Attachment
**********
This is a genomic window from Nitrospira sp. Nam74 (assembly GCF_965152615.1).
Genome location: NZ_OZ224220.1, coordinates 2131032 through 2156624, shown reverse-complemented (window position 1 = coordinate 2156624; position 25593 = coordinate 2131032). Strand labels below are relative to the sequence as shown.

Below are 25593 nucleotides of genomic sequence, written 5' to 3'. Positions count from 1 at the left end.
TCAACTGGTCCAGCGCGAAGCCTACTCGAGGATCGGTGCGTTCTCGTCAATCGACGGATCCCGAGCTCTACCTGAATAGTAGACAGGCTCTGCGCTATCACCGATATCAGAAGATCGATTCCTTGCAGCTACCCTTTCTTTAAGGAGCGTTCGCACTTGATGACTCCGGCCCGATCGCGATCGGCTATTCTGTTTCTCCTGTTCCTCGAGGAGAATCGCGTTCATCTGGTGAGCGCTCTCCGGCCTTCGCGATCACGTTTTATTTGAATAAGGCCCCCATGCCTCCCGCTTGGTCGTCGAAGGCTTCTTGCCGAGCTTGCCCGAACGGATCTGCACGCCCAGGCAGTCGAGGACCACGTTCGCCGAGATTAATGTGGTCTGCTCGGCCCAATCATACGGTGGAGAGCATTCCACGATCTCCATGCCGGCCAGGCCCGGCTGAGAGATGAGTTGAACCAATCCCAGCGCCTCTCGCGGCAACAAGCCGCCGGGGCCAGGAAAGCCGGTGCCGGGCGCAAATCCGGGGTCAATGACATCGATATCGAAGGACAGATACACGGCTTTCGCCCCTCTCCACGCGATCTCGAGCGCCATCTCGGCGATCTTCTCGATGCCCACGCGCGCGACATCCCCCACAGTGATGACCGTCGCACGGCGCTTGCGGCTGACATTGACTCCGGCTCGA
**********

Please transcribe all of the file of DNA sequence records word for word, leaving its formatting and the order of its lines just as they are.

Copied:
This is a genomic window from Nitrospira sp. Nam74 (assembly GCF_965152615.1).
Genome location: NZ_OZ224220.1, coordinates 2131032 through 2156624, shown reverse-complemented (window position 1 = coordinate 2156624; position 25593 = coordinate 2131032). Strand labels below are relative to the sequence as shown.

Below are 25593 nucleotides of genomic sequence, written 5' to 3'. Positions count from 1 at the left end.
TCAACTGGTCCAGCGCGAAGCCTACTCGAGGATCGGTGCGTTCTCGTCAATCGACGGATCCCGAGCTCTACCTGAATAGTAGACAGGCTCTGCGCTATCACCGATATCAGAAGATCGATTCCTTGCAGCTACCCTTTCTTTAAGGAGCGTTCGCACTTGATGACTCCGGCCCGATCGCGATCGGCTATTCTGTTTCTCCTGTTCCTCGAGGAGAATCGCGTTCATCTGGTGAGCGCTCTCCGGCCTTCGCGATCACGTTTTATTTGAATAAGGCCCCCATGCCTCCCGCTTGGTCGTCGAAGGCTTCTTGCCGAGCTTGCCCGAACGGATCTGCACGCCCAGGCAGTCGAGGACCACGTTCGCCGAGATTAATGTGGTCTGCTCGGCCCAATCATACGGTGGAGAGCATTCCACGATCTCCATGCCGGCCAGGCCCGGCTGAGAGATGAGTTGAACCAATCCCAGCGCCTCTCGCGGCAACAAGCCGCCGGGGCCAGGAAAGCCGGTGCCGGGCGCAAATCCGGGGTCAATGACATCGATATCGAAGGACAGATACACGGCTTTCGCCCCTCTCCACGCGATCTCGAGCGCCATCTCGGCGATCTTCTCGATGCCCACGCGCGCGACATCCCCCACAGTGATGACCGTCGCACGGCGCTTGCGGCTGACATTGACTCCGGCTCGA